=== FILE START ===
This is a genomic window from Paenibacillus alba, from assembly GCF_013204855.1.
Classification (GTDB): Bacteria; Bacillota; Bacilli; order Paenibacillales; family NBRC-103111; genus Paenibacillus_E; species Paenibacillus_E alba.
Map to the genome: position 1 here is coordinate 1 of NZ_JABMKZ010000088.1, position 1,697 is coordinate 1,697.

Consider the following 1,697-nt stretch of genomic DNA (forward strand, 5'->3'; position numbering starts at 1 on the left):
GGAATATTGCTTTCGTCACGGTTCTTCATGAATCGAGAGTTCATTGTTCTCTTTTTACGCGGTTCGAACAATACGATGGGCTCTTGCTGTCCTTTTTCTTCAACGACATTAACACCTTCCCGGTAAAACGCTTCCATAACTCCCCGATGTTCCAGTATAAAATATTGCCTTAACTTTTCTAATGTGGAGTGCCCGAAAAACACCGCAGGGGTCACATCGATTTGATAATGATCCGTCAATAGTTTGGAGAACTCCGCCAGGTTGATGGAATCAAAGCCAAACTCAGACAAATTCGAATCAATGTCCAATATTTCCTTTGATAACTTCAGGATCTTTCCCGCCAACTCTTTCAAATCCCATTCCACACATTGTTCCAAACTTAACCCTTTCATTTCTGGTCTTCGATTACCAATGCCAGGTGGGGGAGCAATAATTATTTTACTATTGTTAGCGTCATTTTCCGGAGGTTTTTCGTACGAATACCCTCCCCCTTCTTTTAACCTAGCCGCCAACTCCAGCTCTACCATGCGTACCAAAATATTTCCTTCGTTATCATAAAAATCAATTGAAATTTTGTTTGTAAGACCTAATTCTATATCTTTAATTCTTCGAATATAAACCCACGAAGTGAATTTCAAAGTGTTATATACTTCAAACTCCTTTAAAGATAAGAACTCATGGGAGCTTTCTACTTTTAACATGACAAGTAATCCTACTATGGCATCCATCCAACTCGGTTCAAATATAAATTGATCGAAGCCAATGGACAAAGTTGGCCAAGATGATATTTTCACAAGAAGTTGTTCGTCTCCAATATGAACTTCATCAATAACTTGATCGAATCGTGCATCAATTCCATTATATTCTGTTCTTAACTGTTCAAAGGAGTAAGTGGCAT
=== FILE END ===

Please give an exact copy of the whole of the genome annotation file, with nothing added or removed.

This is a genomic window from Paenibacillus alba, from assembly GCF_013204855.1.
Classification (GTDB): Bacteria; Bacillota; Bacilli; order Paenibacillales; family NBRC-103111; genus Paenibacillus_E; species Paenibacillus_E alba.
Map to the genome: position 1 here is coordinate 1 of NZ_JABMKZ010000088.1, position 1,697 is coordinate 1,697.

Consider the following 1,697-nt stretch of genomic DNA (forward strand, 5'->3'; position numbering starts at 1 on the left):
GGAATATTGCTTTCGTCACGGTTCTTCATGAATCGAGAGTTCATTGTTCTCTTTTTACGCGGTTCGAACAATACGATGGGCTCTTGCTGTCCTTTTTCTTCAACGACATTAACACCTTCCCGGTAAAACGCTTCCATAACTCCCCGATGTTCCAGTATAAAATATTGCCTTAACTTTTCTAATGTGGAGTGCCCGAAAAACACCGCAGGGGTCACATCGATTTGATAATGATCCGTCAATAGTTTGGAGAACTCCGCCAGGTTGATGGAATCAAAGCCAAACTCAGACAAATTCGAATCAATGTCCAATATTTCCTTTGATAACTTCAGGATCTTTCCCGCCAACTCTTTCAAATCCCATTCCACACATTGTTCCAAACTTAACCCTTTCATTTCTGGTCTTCGATTACCAATGCCAGGTGGGGGAGCAATAATTATTTTACTATTGTTAGCGTCATTTTCCGGAGGTTTTTCGTACGAATACCCTCCCCCTTCTTTTAACCTAGCCGCCAACTCCAGCTCTACCATGCGTACCAAAATATTTCCTTCGTTATCATAAAAATCAATTGAAATTTTGTTTGTAAGACCTAATTCTATATCTTTAATTCTTCGAATATAAACCCACGAAGTGAATTTCAAAGTGTTATATACTTCAAACTCCTTTAAAGATAAGAACTCATGGGAGCTTTCTACTTTTAACATGACAAGTAATCCTACTATGGCATCCATCCAACTCGGTTCAAATATAAATTGATCGAAGCCAATGGACAAAGTTGGCCAAGATGATATTTTCACAAGAAGTTGTTCGTCTCCAATATGAACTTCATCAATAACTTGATCGAATCGTGCATCAATTCCATTATATTCTGTTCTTAACTGTTCAAAGGAGTAAGTGGCAT